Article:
When I first started playing and mixing live shows, I used to pack my car with equipment – 4 x 12 guitar cabs, bulky powered speakers with 15″ woofers, and every guitar pedal in my arsenal. Now that I am more seasoned and play an average of five nights a week, I’ve adopted the “less is more” approach.
The Electro-Voice ZXA1 compact powered speakers are certainly in line with this approach. Their small frame and weight (19 lbs.) combined with a high-powered integrated amplifier (800 watts) make these enclosures an absolute godsend. Out of the box, I was actually worried that these things wouldn’t cut it as my main PA for the shows I was doing. After reading the specs (123dB SPL max, 800-watt amp, etc.), I was confident enough to put them through their paces at a gig at the Hard Rock Cafe in Niagara Falls, ON.
It was a nice change to effortlessly carry in both speakers at the same time using the built-in handles. I set them up in a wide stereo field and raised them to about 6 ft. on speaker stands and created a quick guitar loop. I then walked the entire venue to listen for quality of coverage. These speakers sounded great and the coverage was excellent. I was also impressed at the low-end response, considering the fact they only have 8″ LF transducers. I was very confident in my sound with these speakers, which always results in a good show.
I wanted to throw these boxes into as many applications as possible, so on my next show, where I was actually drumming and singing along with an acoustic guitarist, I brought one along as a stage monitor. They have a sloped angle making them suitable for this kind of application. I loved having such a small monitor with such a loud and clear output. Drumming and singing is probably the most difficult of all my gigging scenarios so having great monitoring goes a long way to ease the burden. The ZXA1 was great both in sound and practicality; you can stick it almost anywhere.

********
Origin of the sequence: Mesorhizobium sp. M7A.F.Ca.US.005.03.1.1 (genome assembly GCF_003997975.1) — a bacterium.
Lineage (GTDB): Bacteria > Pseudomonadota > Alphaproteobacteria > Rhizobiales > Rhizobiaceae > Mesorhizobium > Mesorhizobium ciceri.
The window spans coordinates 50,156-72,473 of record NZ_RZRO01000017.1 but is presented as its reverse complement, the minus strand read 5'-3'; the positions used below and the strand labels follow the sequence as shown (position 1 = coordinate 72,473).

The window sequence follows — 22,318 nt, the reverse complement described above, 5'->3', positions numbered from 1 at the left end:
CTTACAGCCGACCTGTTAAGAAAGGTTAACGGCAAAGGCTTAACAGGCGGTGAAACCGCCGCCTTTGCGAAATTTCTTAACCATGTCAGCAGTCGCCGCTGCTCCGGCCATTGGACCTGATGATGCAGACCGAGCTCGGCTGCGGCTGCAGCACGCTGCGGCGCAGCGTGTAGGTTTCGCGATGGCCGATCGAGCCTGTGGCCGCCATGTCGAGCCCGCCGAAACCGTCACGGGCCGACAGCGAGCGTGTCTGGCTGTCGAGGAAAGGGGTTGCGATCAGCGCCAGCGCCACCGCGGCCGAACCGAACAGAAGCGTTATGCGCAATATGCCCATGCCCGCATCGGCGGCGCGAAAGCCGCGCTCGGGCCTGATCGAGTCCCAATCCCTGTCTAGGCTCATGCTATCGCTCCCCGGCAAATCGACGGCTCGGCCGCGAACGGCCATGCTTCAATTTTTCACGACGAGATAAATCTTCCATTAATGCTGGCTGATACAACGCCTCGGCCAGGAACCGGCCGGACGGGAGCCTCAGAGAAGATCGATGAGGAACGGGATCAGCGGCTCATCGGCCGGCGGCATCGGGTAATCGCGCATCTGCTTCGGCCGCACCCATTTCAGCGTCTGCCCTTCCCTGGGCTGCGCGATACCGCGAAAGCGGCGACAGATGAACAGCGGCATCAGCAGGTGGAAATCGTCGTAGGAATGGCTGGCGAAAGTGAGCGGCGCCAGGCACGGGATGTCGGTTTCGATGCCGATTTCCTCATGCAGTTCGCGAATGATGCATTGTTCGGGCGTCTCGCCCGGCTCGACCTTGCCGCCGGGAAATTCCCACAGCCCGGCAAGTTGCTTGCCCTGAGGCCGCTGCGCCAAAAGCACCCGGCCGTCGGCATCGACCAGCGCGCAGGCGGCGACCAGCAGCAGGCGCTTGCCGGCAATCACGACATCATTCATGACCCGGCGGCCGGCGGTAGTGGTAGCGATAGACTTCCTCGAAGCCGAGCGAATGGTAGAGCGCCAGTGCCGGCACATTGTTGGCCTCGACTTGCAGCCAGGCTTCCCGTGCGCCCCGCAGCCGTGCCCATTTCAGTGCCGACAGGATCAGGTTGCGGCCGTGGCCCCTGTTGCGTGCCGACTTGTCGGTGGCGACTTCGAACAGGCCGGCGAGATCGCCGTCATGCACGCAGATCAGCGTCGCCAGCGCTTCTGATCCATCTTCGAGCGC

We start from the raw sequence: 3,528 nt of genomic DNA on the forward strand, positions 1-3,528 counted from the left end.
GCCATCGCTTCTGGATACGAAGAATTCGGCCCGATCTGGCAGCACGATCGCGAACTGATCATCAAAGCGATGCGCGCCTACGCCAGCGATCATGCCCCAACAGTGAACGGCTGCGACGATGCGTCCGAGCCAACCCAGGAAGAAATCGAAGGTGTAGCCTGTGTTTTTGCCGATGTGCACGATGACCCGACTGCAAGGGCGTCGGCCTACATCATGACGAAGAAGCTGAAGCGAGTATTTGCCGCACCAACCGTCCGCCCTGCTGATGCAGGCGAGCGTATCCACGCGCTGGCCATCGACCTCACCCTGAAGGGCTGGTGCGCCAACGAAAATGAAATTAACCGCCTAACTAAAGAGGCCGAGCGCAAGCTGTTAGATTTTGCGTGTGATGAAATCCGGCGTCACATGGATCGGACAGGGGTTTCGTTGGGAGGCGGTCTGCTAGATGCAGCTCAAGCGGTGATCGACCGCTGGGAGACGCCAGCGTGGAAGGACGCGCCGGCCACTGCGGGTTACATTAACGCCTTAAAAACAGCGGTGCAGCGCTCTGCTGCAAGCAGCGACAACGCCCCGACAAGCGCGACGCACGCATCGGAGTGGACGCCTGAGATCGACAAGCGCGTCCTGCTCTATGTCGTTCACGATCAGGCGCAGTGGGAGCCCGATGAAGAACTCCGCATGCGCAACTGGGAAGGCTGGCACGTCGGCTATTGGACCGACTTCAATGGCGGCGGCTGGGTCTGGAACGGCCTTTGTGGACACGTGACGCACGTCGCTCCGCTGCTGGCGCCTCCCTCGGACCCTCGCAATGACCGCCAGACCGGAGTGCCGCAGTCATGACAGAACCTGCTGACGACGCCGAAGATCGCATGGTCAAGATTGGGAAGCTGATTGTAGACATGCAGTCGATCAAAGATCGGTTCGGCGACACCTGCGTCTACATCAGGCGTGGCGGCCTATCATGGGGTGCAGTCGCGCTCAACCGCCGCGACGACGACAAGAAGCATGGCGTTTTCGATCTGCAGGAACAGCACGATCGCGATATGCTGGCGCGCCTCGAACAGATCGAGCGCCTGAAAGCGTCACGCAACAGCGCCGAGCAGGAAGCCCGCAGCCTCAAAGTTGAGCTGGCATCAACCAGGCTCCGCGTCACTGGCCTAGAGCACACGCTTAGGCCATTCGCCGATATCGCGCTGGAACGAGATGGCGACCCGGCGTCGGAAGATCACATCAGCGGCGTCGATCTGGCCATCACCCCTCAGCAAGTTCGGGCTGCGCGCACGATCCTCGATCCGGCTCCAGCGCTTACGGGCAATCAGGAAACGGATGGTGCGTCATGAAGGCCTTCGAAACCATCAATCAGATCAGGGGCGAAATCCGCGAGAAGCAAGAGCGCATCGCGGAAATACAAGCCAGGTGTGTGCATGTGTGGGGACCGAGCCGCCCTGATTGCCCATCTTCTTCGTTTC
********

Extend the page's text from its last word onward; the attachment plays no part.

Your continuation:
I really wanted to see if these things could hack it as mains against a loud drummer and electric guitar setup, so I brought them into a pub show with my electric trio. In a venue that holds roughly 140 people, we set up a 4 x 10 bass rig, full drum kit and Orange Rocker 30 guitar combo and put two ZXAls up on poles and started the show. Our drummer is a hard hitter and we cover some heavier rock bands (like Led Zeppelin) and these speakers still sang above everything. They performed admirably without even being pushed too hard, and I actually received compliments on the sound from the venue owner.
As a final live performance test, I wanted to see if I could get away with bringing only one ZXA1 to a show and using the integrated mic and line inputs on the speaker, avoiding a mixer or any outboard equipment. With my acoustic guitar, a Shure Beta 58, and the single ZXA1 in tow, I headed to the Hard Rock patio. I set the ZXA1 up close to the street side and angled it in slightly to get maximum patio coverage. I adjusted the main volume and mic volume accordingly to reach a loud yet suitable balance between guitar and vocals and began to play.
It was a definite success but immediately made me think of some slight modifications that Electro-Voice could incorporate to tailor these speakers to solo acts. At any length, having a portable PA solution under 20 lbs. seemed to be a moment of clarity for me. In the summer season, I play an average of eight patio shows per week, and this kind of rig dramatically lightens the work load and cuts down on man hours in terms of set-up and tear down time.
In conclusion, I think these are excellent speakers and will actually consider purchasing them for their ease of use in combination with performance. Onboard EQ and line level volume control would be a plus for solo artists such as myself but that is the only room for development I can think of. EV has done an excellent job creating a product that is overwhelmingly practical while at the same time excellent in terms of value and performance. I can envision these popping up in a wide array of applications in the not-too-distant future.